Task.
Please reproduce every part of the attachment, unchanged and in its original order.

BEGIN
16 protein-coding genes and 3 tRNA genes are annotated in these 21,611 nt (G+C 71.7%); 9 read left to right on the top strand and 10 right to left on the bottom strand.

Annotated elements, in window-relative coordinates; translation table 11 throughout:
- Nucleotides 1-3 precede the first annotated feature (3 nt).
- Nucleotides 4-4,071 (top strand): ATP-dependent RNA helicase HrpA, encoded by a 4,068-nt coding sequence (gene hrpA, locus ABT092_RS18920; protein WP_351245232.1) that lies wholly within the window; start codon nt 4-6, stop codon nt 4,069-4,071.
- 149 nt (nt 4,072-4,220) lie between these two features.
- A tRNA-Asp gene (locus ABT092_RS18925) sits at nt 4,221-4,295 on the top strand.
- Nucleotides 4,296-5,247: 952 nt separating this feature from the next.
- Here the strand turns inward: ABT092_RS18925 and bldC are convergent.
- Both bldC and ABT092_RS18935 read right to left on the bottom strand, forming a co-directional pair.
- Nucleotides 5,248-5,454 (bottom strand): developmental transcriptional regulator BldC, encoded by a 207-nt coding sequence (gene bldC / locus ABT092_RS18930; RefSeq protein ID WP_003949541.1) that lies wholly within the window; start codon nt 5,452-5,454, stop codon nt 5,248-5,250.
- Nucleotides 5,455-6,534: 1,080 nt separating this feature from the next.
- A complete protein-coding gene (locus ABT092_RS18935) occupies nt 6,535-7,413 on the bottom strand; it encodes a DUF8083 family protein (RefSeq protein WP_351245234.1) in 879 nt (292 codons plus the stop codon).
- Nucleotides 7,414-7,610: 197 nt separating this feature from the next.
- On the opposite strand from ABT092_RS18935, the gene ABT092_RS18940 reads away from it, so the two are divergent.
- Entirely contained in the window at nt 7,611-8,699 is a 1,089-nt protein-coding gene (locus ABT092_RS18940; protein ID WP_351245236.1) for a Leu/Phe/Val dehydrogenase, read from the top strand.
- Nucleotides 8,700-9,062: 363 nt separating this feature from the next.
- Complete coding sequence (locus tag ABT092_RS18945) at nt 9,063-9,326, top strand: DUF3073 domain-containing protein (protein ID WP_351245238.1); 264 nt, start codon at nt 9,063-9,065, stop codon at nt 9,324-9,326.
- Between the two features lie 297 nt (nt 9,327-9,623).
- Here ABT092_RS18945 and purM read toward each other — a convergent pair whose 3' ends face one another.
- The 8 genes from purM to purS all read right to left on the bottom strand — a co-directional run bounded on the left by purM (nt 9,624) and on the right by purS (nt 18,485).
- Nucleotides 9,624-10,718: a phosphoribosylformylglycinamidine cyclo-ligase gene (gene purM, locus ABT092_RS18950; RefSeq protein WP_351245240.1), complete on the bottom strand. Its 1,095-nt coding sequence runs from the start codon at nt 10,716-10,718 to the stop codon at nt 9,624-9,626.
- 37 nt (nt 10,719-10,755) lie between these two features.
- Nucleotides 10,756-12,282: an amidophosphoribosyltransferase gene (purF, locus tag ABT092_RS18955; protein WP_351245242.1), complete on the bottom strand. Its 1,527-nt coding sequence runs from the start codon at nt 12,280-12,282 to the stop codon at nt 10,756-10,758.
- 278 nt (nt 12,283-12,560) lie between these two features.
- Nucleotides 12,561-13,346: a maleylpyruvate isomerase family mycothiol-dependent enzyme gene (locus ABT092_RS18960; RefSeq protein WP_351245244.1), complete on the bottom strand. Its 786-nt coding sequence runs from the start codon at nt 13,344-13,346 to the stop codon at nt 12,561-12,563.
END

16 protein-coding genes and 3 tRNA genes are annotated in these 21,611 nt (G+C 71.7%); 9 read left to right on the top strand and 10 right to left on the bottom strand.

Annotated elements, in window-relative coordinates; translation table 11 throughout:
- Nucleotides 1-3 precede the first annotated feature (3 nt).
- Nucleotides 4-4,071 (top strand): ATP-dependent RNA helicase HrpA, encoded by a 4,068-nt coding sequence (gene hrpA, locus ABT092_RS18920; protein WP_351245232.1) that lies wholly within the window; start codon nt 4-6, stop codon nt 4,069-4,071.
- 149 nt (nt 4,072-4,220) lie between these two features.
- A tRNA-Asp gene (locus ABT092_RS18925) sits at nt 4,221-4,295 on the top strand.
- Nucleotides 4,296-5,247: 952 nt separating this feature from the next.
- Here the strand turns inward: ABT092_RS18925 and bldC are convergent.
- Both bldC and ABT092_RS18935 read right to left on the bottom strand, forming a co-directional pair.
- Nucleotides 5,248-5,454 (bottom strand): developmental transcriptional regulator BldC, encoded by a 207-nt coding sequence (gene bldC / locus ABT092_RS18930; RefSeq protein ID WP_003949541.1) that lies wholly within the window; start codon nt 5,452-5,454, stop codon nt 5,248-5,250.
- Nucleotides 5,455-6,534: 1,080 nt separating this feature from the next.
- A complete protein-coding gene (locus ABT092_RS18935) occupies nt 6,535-7,413 on the bottom strand; it encodes a DUF8083 family protein (RefSeq protein WP_351245234.1) in 879 nt (292 codons plus the stop codon).
- Nucleotides 7,414-7,610: 197 nt separating this feature from the next.
- On the opposite strand from ABT092_RS18935, the gene ABT092_RS18940 reads away from it, so the two are divergent.
- Entirely contained in the window at nt 7,611-8,699 is a 1,089-nt protein-coding gene (locus ABT092_RS18940; protein ID WP_351245236.1) for a Leu/Phe/Val dehydrogenase, read from the top strand.
- Nucleotides 8,700-9,062: 363 nt separating this feature from the next.
- Complete coding sequence (locus tag ABT092_RS18945) at nt 9,063-9,326, top strand: DUF3073 domain-containing protein (protein ID WP_351245238.1); 264 nt, start codon at nt 9,063-9,065, stop codon at nt 9,324-9,326.
- Between the two features lie 297 nt (nt 9,327-9,623).
- Here ABT092_RS18945 and purM read toward each other — a convergent pair whose 3' ends face one another.
- The 8 genes from purM to purS all read right to left on the bottom strand — a co-directional run bounded on the left by purM (nt 9,624) and on the right by purS (nt 18,485).
- Nucleotides 9,624-10,718: a phosphoribosylformylglycinamidine cyclo-ligase gene (gene purM, locus ABT092_RS18950; RefSeq protein WP_351245240.1), complete on the bottom strand. Its 1,095-nt coding sequence runs from the start codon at nt 10,716-10,718 to the stop codon at nt 9,624-9,626.
- 37 nt (nt 10,719-10,755) lie between these two features.
- Nucleotides 10,756-12,282: an amidophosphoribosyltransferase gene (purF, locus tag ABT092_RS18955; protein WP_351245242.1), complete on the bottom strand. Its 1,527-nt coding sequence runs from the start codon at nt 12,280-12,282 to the stop codon at nt 10,756-10,758.
- 278 nt (nt 12,283-12,560) lie between these two features.
- Nucleotides 12,561-13,346: a maleylpyruvate isomerase family mycothiol-dependent enzyme gene (locus ABT092_RS18960; RefSeq protein WP_351245244.1), complete on the bottom strand. Its 786-nt coding sequence runs from the start codon at nt 13,344-13,346 to the stop codon at nt 12,561-12,563.